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EUROPEAN COUNTRIES AND EVEN FROM FAR-DISTANT AMERICA AT THIS TIME OF THE YEAR.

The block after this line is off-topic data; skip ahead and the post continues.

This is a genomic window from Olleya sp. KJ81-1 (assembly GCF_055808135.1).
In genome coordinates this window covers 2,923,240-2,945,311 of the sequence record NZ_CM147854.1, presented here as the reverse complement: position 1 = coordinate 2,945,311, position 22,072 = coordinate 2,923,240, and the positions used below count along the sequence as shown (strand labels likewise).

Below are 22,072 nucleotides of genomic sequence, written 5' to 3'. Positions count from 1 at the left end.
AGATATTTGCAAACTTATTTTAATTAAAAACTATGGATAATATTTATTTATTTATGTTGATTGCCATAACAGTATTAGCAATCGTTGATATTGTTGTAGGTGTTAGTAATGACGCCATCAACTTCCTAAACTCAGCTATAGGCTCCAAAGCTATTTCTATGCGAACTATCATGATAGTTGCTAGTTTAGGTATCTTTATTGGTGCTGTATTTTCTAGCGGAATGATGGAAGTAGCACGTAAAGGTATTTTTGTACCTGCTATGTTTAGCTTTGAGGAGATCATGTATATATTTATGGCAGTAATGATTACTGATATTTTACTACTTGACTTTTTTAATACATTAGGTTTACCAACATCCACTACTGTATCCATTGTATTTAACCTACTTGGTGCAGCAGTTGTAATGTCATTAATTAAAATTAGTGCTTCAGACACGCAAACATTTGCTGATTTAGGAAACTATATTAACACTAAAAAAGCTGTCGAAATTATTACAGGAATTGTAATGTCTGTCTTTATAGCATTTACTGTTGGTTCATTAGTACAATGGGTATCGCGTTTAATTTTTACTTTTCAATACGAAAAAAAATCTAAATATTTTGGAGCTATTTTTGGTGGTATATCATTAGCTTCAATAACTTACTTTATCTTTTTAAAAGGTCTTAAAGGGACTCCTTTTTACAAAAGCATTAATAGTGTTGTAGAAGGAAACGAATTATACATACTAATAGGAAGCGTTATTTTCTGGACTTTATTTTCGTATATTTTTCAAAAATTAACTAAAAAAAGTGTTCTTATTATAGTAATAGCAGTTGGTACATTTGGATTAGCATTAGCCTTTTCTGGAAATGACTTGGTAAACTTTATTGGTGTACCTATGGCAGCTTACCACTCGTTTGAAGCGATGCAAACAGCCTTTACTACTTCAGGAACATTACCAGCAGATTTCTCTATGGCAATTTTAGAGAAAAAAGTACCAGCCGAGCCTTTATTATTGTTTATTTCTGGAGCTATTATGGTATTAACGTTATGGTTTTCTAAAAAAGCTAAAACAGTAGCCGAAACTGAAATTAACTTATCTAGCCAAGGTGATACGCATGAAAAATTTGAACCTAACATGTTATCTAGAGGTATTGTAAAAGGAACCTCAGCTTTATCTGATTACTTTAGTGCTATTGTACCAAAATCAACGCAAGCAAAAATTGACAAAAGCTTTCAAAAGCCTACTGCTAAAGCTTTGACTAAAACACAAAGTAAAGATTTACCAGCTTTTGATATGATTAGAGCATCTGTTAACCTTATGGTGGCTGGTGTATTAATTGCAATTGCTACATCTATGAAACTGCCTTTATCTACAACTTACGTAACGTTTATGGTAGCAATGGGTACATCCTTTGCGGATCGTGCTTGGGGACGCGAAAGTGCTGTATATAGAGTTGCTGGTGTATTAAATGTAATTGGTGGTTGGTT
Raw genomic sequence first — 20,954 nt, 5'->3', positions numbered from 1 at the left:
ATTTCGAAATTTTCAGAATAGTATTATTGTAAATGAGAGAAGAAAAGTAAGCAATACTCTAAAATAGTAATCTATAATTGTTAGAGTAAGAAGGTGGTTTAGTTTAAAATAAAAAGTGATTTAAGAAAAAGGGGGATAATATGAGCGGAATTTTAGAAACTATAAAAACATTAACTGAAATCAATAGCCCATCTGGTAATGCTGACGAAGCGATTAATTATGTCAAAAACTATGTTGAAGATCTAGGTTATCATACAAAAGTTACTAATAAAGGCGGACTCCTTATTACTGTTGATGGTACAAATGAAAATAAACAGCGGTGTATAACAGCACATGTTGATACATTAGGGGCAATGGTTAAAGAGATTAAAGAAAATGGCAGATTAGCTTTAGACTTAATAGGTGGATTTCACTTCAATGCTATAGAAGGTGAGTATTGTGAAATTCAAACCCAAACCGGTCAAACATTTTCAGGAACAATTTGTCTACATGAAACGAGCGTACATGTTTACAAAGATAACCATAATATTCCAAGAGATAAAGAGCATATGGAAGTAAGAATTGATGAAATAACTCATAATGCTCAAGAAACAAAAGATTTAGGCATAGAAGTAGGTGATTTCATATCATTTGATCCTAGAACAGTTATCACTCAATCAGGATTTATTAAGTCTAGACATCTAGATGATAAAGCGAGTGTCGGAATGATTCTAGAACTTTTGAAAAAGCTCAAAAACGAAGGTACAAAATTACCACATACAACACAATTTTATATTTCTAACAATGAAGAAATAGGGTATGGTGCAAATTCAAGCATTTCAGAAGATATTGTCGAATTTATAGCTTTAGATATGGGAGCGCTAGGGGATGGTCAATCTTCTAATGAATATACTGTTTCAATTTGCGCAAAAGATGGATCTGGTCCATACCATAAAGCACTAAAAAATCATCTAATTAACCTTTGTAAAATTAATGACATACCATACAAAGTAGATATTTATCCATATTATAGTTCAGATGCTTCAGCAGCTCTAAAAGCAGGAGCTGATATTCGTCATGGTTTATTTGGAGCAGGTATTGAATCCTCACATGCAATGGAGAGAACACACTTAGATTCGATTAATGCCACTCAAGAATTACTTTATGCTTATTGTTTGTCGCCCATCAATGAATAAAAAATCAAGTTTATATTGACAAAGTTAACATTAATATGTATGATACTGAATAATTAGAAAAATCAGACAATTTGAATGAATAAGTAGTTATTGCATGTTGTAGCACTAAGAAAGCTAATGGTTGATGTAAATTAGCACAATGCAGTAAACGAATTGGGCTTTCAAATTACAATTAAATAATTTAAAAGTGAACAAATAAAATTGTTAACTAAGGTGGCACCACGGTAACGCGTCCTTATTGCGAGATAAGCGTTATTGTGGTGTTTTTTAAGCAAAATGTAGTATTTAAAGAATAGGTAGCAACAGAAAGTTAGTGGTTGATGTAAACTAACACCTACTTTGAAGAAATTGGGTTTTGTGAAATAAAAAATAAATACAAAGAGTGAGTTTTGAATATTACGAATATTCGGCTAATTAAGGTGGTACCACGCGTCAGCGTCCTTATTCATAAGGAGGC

SKI TRAMPER AT ENGELBfcRG. I tics in skiinjr and baring arranged admirable i tocrs through th* mountains. • In skiing one i :lU Ibtain an adequate lea of the beauty of < 'hs^B^ntains clothed with ajn unbroken ex 4f .]^zz:;:i-' snow. On skis one can i?liik j dc«J the mountain Elopes with" the speed of an ! train. The landscape *hen seen in the intosity of midday Alpine sunlight is wonder ful but at sunset it is even more resplendent, i ti^Vhite mountains becoming an ocean of fire, ■ L.IHF' which the icy peaks sparkle. pling is now Immensely jjopular, and is much ! j n rtig';(. especially among those who have still tj^fummer climbing fever. Long journeys can beB ai.: un ekiß, for th'r mountain huts can be < uS4 l as Etop-oyer places. The novice in ski ; usually affords great amusement to the on i ]<joier. The youngster get-s inextricably mixed p n his feet, an<l speedily comes to the ground, ; i OOp l i mopping the sno*. But he gets upild reasons with his strange footgear, and | Iria apain and again, until, in time, be feels \ '^n to laugh at the new aspirant to skiing eg jumping is sjiectacular. The jumper, a | haidr. <J oi a hundred and Sfty feet from the I t'afce-off. prepares to take his leap. - • .ping- I lb Jvnder surfare of his fckis to free them of I jujjjjs. '-- starts and pushes himself off with his NEW-YORK DAILY TRIBUNE. SUNDAY, JANUARY 2, 1910. bamboo sticks, winch he leaves behind sticking in the snow. His furm is erect, with one ski at lirst slightly in advance of the other. He forms a striking apparition, his arms swinging as he .- forward. An ordinary jump is eighty feet— the record being 147 feet. Skiing received a great impetus in Switzerland last season when this world's record was mad' . There are this s-ason several big ski meetings be international ski jumping competitions. Bandy, or ice hockey, on skat' s is another form of sport that has many followers, and the fun is f^st and fascinating. Bandy as played in Switzerland is different frum the ice hockey d in America and Canada in covered rinka Th«- game Is played on the ice with wooden or sticks. It is not played until late in lay. however, so that the ice may not be damaged for skating unless there are special rinks for the game. The ice is flooded every night after the play la over, putting the sur face again in good shape for the skaters next morning Good sport can be obtained out of door- on a space of Ice of any size, but the limit aerally not less than 1W by 5O yards. In Switzerland women engage enthuaiaatlcally m the game. Curling the "roarin' game" of Scotia, is also one of the recent acquiaiUoiw of Switzerland, BOBSLEiGHERS TAKING A "SPORTY" COR NER ON THE SCHATZALP AT DAVOS. but it has taken a strong hold, and In 1905 the first international curling contest was held at Kandersteg. Curling in Switzerland may be en joyed during the whole winter season, from December to the end of March. In Switzerland it has become a fine art, for the ice is like a sheet of crystal, in which the reflection of the stones can be seen, as well as the rings marked overnight with colored chalk. Switzerland is the paradise of skaters Since the lime when J. F. Donoghue, of N> w burg, N. Y. competed in 1889 in the undecided international championship at Amsterdam, and won the trophy at the same place in 1891, all of the five speed records have been made in Switzerland. The best known skati rs are now found in Switzerland each season. Figure skating, free and pair skating make the sport well adapted to women as an exer cise. The figure skating championships of the world and of Europe are open to both sexes. Waltzing on the ice to music has created the greatest enthusiasm here, and is considered in a way the highest evolution of skating. A FINE SKI JUMP IN A CONTEST AT ENGELBERG. THE CONCRETE WA RSHIP" Remarkable Fortress Being Built by America on El Fraile. Recently there have been references in the news dispatches to a curious fortification which Uncle Sam is erecting on a small island named El Fraile, as a part of the line of defence of Manila Bay. it was styled a concrete battle ship, which was to be fixed upon the island. What would a concrete battleship look lik<-, and why should one be erected as a part of a per manent and immovable fortification, were nat ural questions. El Fraile is a Spanish term which has more than one meaning. Translated it means either "the friar" or a kind of sea fish. Whether the origin of the name is due to its resemblance in appearance to some physical characteristic of a friar or to the kind of sea fish indicated by the word is not revealed, but the island itself formed an interesting problem when the ques tion of fortifying it arose. It is merely a pin nacle of rock rising a few feet above the surface of the water. It was at first a question how the island tould be made to serve its purpose. According to a story as to the way the idea developed of crea ting on top of the rock a structure of concrete somewhat resembling a battleship in shape and style of armament, it was first planned to en large the island in order to obtain the essential space for the big guns. This would have cost a good round sum. said to be more than $5, 000,000; and would have provided only a modest fort after all. Then it was suggested to shave off the top. A young man connected with the engineering corps brought forward the station ary "battleship" plan. The fort, which i.s already in process of ( on struction, is an ellipse about 300 feet long and 130 feet wide, the wails of concrete being 40 feet in height. Within the inclosure will be two steel tur ets of ihe kind found in battleships. Each will house two of the bis: new 14- inch guns. The ust- of the turret.- c. onomizea a^ace. P.esid- a these guns there will be four 6- Inch yuns. The entrance to the fortification, or "concrete battleship," will be by mean.« of a sallyport It is believed that the unique forti fication will be impregnable. interesting, as the 14-inch gun for the navy i.s a new arm. It is believed that this weapon will withstand *he wear and tear of use much better than the 12 inch gun, whose life has been estimated to be not more than eighty shots. It is believed that for a permanent fortification, a large gun, so SPEED SKATING ON DAVOS RINK. ( ontinued on eighth page. 5